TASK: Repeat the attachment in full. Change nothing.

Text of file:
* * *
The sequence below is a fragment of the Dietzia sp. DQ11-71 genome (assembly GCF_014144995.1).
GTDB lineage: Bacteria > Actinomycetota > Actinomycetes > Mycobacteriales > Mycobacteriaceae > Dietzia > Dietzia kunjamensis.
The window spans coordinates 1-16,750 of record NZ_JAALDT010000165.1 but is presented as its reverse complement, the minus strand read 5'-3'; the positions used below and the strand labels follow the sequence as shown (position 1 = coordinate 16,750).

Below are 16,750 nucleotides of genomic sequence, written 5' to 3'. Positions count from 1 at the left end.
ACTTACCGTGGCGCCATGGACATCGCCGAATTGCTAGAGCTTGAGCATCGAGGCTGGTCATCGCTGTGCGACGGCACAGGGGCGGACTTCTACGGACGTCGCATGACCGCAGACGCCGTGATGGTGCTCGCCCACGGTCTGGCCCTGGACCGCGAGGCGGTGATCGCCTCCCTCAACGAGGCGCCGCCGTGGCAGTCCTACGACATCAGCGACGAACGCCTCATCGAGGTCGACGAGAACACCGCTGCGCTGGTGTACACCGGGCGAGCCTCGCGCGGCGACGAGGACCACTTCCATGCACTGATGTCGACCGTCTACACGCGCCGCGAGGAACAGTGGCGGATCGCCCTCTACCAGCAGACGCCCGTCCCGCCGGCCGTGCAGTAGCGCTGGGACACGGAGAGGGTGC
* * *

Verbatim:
The sequence below is a fragment of the Dietzia sp. DQ11-71 genome (assembly GCF_014144995.1).
GTDB lineage: Bacteria > Actinomycetota > Actinomycetes > Mycobacteriales > Mycobacteriaceae > Dietzia > Dietzia kunjamensis.
The window spans coordinates 1-16,750 of record NZ_JAALDT010000165.1 but is presented as its reverse complement, the minus strand read 5'-3'; the positions used below and the strand labels follow the sequence as shown (position 1 = coordinate 16,750).

Below are 16,750 nucleotides of genomic sequence, written 5' to 3'. Positions count from 1 at the left end.
ACTTACCGTGGCGCCATGGACATCGCCGAATTGCTAGAGCTTGAGCATCGAGGCTGGTCATCGCTGTGCGACGGCACAGGGGCGGACTTCTACGGACGTCGCATGACCGCAGACGCCGTGATGGTGCTCGCCCACGGTCTGGCCCTGGACCGCGAGGCGGTGATCGCCTCCCTCAACGAGGCGCCGCCGTGGCAGTCCTACGACATCAGCGACGAACGCCTCATCGAGGTCGACGAGAACACCGCTGCGCTGGTGTACACCGGGCGAGCCTCGCGCGGCGACGAGGACCACTTCCATGCACTGATGTCGACCGTCTACACGCGCCGCGAGGAACAGTGGCGGATCGCCCTCTACCAGCAGACGCCCGTCCCGCCGGCCGTGCAGTAGCGCTGGGACACGGAGAGGGTGC